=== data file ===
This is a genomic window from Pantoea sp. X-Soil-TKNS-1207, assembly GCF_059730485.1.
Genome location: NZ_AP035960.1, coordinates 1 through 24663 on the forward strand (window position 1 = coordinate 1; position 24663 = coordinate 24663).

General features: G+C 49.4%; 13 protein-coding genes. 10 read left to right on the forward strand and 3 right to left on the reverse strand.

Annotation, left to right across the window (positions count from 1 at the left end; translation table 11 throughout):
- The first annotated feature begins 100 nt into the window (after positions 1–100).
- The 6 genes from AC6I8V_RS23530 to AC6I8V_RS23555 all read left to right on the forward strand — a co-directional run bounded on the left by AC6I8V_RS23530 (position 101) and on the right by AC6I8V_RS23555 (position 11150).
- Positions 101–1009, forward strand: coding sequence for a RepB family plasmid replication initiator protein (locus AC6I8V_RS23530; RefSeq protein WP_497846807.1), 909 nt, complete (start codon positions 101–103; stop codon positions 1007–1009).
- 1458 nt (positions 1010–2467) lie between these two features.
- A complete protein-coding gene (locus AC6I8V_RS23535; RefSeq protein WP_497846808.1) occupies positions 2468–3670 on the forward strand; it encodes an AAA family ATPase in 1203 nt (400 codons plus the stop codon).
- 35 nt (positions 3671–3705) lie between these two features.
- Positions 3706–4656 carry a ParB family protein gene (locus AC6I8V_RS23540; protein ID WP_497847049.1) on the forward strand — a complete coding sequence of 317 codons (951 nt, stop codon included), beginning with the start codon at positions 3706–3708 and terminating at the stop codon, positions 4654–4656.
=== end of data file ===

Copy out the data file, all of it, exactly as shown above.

This is a genomic window from Pantoea sp. X-Soil-TKNS-1207, assembly GCF_059730485.1.
Genome location: NZ_AP035960.1, coordinates 1 through 24663 on the forward strand (window position 1 = coordinate 1; position 24663 = coordinate 24663).

General features: G+C 49.4%; 13 protein-coding genes. 10 read left to right on the forward strand and 3 right to left on the reverse strand.

Annotation, left to right across the window (positions count from 1 at the left end; translation table 11 throughout):
- The first annotated feature begins 100 nt into the window (after positions 1–100).
- The 6 genes from AC6I8V_RS23530 to AC6I8V_RS23555 all read left to right on the forward strand — a co-directional run bounded on the left by AC6I8V_RS23530 (position 101) and on the right by AC6I8V_RS23555 (position 11150).
- Positions 101–1009, forward strand: coding sequence for a RepB family plasmid replication initiator protein (locus AC6I8V_RS23530; RefSeq protein WP_497846807.1), 909 nt, complete (start codon positions 101–103; stop codon positions 1007–1009).
- 1458 nt (positions 1010–2467) lie between these two features.
- A complete protein-coding gene (locus AC6I8V_RS23535; RefSeq protein WP_497846808.1) occupies positions 2468–3670 on the forward strand; it encodes an AAA family ATPase in 1203 nt (400 codons plus the stop codon).
- 35 nt (positions 3671–3705) lie between these two features.
- Positions 3706–4656 carry a ParB family protein gene (locus AC6I8V_RS23540; protein ID WP_497847049.1) on the forward strand — a complete coding sequence of 317 codons (951 nt, stop codon included), beginning with the start codon at positions 3706–3708 and terminating at the stop codon, positions 4654–4656.